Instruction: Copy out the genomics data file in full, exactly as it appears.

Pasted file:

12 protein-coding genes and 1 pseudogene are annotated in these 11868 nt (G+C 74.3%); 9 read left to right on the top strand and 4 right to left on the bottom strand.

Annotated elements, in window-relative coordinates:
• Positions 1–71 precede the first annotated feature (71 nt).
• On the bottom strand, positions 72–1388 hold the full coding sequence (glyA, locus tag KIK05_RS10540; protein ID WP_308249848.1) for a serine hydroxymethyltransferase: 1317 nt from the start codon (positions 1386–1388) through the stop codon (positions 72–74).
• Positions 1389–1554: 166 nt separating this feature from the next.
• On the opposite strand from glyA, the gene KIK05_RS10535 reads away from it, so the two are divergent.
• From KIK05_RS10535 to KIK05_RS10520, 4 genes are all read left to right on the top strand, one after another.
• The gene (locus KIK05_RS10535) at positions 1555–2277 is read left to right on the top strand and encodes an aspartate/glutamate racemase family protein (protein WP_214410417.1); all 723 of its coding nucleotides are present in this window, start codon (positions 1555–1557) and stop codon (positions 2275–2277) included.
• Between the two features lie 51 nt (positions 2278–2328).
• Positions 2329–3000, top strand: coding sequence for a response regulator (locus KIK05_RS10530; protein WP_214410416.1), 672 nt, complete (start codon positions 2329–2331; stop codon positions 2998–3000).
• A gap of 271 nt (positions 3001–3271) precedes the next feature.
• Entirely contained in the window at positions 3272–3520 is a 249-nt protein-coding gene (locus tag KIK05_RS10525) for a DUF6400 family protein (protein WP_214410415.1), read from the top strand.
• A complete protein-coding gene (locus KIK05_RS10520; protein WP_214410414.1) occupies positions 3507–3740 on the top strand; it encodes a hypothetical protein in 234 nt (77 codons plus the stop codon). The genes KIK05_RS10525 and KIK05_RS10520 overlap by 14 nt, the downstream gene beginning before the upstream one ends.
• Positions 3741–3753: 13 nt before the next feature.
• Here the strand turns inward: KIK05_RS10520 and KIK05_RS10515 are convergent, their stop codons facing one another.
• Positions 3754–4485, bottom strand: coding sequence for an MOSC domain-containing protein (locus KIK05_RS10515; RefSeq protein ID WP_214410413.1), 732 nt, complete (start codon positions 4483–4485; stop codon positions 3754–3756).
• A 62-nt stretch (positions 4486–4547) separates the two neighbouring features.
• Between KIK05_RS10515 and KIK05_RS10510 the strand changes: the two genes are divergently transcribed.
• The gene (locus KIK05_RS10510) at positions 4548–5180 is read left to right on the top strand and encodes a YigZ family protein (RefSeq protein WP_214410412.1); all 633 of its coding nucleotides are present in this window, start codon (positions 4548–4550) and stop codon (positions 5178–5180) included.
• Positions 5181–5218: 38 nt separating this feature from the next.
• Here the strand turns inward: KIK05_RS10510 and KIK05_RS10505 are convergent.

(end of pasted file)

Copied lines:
12 protein-coding genes and 1 pseudogene are annotated in these 11868 nt (G+C 74.3%); 9 read left to right on the top strand and 4 right to left on the bottom strand.

Annotated elements, in window-relative coordinates:
• Positions 1–71 precede the first annotated feature (71 nt).
• On the bottom strand, positions 72–1388 hold the full coding sequence (glyA, locus tag KIK05_RS10540; protein ID WP_308249848.1) for a serine hydroxymethyltransferase: 1317 nt from the start codon (positions 1386–1388) through the stop codon (positions 72–74).
• Positions 1389–1554: 166 nt separating this feature from the next.
• On the opposite strand from glyA, the gene KIK05_RS10535 reads away from it, so the two are divergent.
• From KIK05_RS10535 to KIK05_RS10520, 4 genes are all read left to right on the top strand, one after another.
• The gene (locus KIK05_RS10535) at positions 1555–2277 is read left to right on the top strand and encodes an aspartate/glutamate racemase family protein (protein WP_214410417.1); all 723 of its coding nucleotides are present in this window, start codon (positions 1555–1557) and stop codon (positions 2275–2277) included.
• Between the two features lie 51 nt (positions 2278–2328).
• Positions 2329–3000, top strand: coding sequence for a response regulator (locus KIK05_RS10530; protein WP_214410416.1), 672 nt, complete (start codon positions 2329–2331; stop codon positions 2998–3000).
• A gap of 271 nt (positions 3001–3271) precedes the next feature.
• Entirely contained in the window at positions 3272–3520 is a 249-nt protein-coding gene (locus tag KIK05_RS10525) for a DUF6400 family protein (protein WP_214410415.1), read from the top strand.
• A complete protein-coding gene (locus KIK05_RS10520; protein WP_214410414.1) occupies positions 3507–3740 on the top strand; it encodes a hypothetical protein in 234 nt (77 codons plus the stop codon). The genes KIK05_RS10525 and KIK05_RS10520 overlap by 14 nt, the downstream gene beginning before the upstream one ends.
• Positions 3741–3753: 13 nt before the next feature.
• Here the strand turns inward: KIK05_RS10520 and KIK05_RS10515 are convergent, their stop codons facing one another.
• Positions 3754–4485, bottom strand: coding sequence for an MOSC domain-containing protein (locus KIK05_RS10515; RefSeq protein ID WP_214410413.1), 732 nt, complete (start codon positions 4483–4485; stop codon positions 3754–3756).
• A 62-nt stretch (positions 4486–4547) separates the two neighbouring features.
• Between KIK05_RS10515 and KIK05_RS10510 the strand changes: the two genes are divergently transcribed.
• The gene (locus KIK05_RS10510) at positions 4548–5180 is read left to right on the top strand and encodes a YigZ family protein (RefSeq protein WP_214410412.1); all 633 of its coding nucleotides are present in this window, start codon (positions 4548–4550) and stop codon (positions 5178–5180) included.
• Positions 5181–5218: 38 nt separating this feature from the next.
• Here the strand turns inward: KIK05_RS10510 and KIK05_RS10505 are convergent.